SIPTU questions ‘accuracy’ of number of Covid-19 infections disclosed by industry

Following reports of two Covid-19 clusters in meat plants this week, trade union SIPTU has questioned “the accuracy of the numbers of infections” among workers in meat plants disclosed by the industry over the last 10 months.

Yesterday (Monday, January 25), it was reported that Slaney Foods in Co. Wexford had been notified of 42 positive cases, following a screening of staff on Friday last (January 22); while ABP Bandon in Co. Cork had been notified of 66 positive Covid-19 cases, following screening of staff there last week.

SIPTU manufacturing division organiser, Greg Ennis, has called on the government to act immediately on the recommendations of the Oireachtas Special Committee on Covid-19 for the meat industry.

Also Read: Agriculture committee recommended to examine conditions in meat plants

“The key recommendations called for mandatory sick pay in the meat processing sector and other low paid jobs; the granting of work permits to be conditional on sick pay provision; installation of Covid-19 compliance officers in the workplace; and the routine testing of meat plant workers with results delivered within 24 hours,” Ennis said.

“The Tánaiste’s commitment to put sick pay on a statutory footing by the end of this year is too little and very late. We need legislative measures to be taken now on sick pay provision.

It rings hollow with these employees, their families and the wider community to be described as ‘essential workers’ by the same senior politicians who have failed to act on Oireachtas recommendations made last October.

“We are calling again for the creation of a ‘farm to fork’ taskforce to address the failings that have come to light in the low paid meat and food production sectors during the pandemic.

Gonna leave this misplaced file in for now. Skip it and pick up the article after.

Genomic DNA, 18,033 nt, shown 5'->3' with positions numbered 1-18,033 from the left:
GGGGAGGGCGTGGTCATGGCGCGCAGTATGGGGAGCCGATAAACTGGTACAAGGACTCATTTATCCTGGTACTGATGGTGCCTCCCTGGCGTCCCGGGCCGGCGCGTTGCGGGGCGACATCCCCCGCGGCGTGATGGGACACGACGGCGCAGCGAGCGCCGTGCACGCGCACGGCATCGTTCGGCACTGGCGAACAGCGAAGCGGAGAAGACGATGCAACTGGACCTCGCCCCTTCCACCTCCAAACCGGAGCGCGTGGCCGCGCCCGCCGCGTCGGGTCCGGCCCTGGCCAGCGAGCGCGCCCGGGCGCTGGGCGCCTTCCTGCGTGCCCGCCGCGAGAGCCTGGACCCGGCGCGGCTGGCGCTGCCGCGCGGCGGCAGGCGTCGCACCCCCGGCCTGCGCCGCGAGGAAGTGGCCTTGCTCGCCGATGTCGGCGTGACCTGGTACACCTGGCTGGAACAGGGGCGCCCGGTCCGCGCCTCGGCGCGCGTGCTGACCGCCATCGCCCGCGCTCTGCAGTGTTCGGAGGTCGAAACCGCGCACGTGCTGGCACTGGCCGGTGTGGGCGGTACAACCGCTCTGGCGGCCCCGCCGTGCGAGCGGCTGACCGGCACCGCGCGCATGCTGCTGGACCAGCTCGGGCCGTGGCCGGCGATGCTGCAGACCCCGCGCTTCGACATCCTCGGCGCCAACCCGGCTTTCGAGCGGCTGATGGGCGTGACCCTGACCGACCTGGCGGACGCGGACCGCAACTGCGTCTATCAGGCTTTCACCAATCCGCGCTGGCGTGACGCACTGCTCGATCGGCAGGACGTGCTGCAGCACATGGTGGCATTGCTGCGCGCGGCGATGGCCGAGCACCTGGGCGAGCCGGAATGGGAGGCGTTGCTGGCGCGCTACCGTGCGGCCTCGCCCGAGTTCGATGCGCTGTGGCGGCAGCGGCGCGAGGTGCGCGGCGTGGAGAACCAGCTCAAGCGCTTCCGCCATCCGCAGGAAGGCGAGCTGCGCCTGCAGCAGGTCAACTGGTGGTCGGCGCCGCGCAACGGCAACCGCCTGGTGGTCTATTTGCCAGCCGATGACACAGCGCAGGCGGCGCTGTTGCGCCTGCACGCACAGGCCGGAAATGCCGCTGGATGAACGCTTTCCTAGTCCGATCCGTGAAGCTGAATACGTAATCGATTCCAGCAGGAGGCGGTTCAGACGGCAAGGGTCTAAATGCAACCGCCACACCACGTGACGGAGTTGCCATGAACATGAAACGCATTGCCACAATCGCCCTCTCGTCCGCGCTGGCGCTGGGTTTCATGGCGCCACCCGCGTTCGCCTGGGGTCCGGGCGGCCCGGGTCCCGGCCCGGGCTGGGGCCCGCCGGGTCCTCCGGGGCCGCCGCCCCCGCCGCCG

“Due to the dangers posed by the highly transmissible variants of Covid-19 across the globe, the issue of quarantine on arrival into the island must be finally and conclusively addressed.

“This is vital in low paid sectors where so many migrant workers are employed. Many workers and their union representatives believe the numbers who have contracted the virus across the meat industry in Ireland are far greater than those disclosed.”

‘There needs to be a collective response’

Sinn Féin TD Louise O’Reilly has said the development of Covid-19 clusters in a number of meat processing plants “reinforces how high-risk the sector is”.

“While several changes have been enacted by companies in these sectors, and a number of changes in work practices have been delivered on the ground by workers, it is imperative that the recommendations of the Covid-19 committee to protect workers in these sectors are also implemented,” the deputy said.

There needs to be a collective response to these latest outbreaks including the Health and Safety Authority [HSA], the HSE, workers and trade unions and the plants themselves.

“But, the government needs to uphold its duty to protect public health and the health and safety of workers; and implement the recommendations of the Covid-19 committee report to protect workers in high-risk sectors.”